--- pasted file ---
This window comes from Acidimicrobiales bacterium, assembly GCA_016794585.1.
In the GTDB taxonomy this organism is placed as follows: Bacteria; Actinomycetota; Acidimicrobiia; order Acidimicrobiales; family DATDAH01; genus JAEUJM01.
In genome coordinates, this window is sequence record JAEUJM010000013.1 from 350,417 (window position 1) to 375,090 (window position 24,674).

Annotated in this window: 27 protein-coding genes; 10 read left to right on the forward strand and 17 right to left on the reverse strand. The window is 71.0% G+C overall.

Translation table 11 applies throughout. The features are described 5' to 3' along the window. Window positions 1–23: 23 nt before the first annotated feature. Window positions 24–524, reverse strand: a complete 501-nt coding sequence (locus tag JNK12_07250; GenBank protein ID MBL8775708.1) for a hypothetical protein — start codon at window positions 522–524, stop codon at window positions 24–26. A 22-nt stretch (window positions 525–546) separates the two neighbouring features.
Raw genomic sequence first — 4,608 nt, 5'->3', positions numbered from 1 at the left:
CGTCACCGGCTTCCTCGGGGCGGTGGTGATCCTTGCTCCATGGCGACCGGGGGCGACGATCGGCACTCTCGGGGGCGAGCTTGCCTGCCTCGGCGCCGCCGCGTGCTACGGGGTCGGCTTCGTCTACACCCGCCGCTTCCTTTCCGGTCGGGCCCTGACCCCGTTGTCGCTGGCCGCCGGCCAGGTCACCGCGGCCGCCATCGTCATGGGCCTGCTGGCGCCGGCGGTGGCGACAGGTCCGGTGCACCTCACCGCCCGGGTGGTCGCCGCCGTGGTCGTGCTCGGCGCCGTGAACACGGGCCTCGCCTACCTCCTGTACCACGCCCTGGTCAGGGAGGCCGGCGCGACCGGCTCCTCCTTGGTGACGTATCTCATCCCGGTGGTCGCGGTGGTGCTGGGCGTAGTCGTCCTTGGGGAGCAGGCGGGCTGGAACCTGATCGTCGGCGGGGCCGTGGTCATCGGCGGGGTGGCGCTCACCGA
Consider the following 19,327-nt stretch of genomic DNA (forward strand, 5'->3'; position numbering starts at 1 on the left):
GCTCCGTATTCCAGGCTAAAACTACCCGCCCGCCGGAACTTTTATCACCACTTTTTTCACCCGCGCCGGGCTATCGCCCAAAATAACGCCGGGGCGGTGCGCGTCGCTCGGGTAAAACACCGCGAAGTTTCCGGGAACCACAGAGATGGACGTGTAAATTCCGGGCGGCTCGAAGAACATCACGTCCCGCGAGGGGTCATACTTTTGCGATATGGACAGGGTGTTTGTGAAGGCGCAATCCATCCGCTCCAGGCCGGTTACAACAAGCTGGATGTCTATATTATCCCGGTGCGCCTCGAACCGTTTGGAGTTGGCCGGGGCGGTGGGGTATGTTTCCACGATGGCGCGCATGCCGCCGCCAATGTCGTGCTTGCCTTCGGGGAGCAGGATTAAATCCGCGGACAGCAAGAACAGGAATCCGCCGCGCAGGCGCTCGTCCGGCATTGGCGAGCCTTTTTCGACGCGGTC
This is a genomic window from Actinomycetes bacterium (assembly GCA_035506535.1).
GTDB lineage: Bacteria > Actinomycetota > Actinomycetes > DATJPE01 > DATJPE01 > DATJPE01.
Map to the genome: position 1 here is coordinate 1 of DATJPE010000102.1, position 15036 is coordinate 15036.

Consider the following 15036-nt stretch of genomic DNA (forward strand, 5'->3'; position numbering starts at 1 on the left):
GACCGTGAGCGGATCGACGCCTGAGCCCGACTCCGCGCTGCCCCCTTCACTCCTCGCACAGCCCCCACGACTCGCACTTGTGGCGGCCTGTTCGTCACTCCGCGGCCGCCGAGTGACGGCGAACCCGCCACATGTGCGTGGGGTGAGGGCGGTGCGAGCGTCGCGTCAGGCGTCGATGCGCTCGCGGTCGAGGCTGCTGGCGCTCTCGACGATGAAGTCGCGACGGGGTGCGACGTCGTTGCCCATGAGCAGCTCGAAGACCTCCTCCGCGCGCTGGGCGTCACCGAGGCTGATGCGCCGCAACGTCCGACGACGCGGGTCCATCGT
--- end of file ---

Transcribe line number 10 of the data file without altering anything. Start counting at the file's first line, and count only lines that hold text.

This is a genomic window from Actinomycetes bacterium (assembly GCA_035506535.1).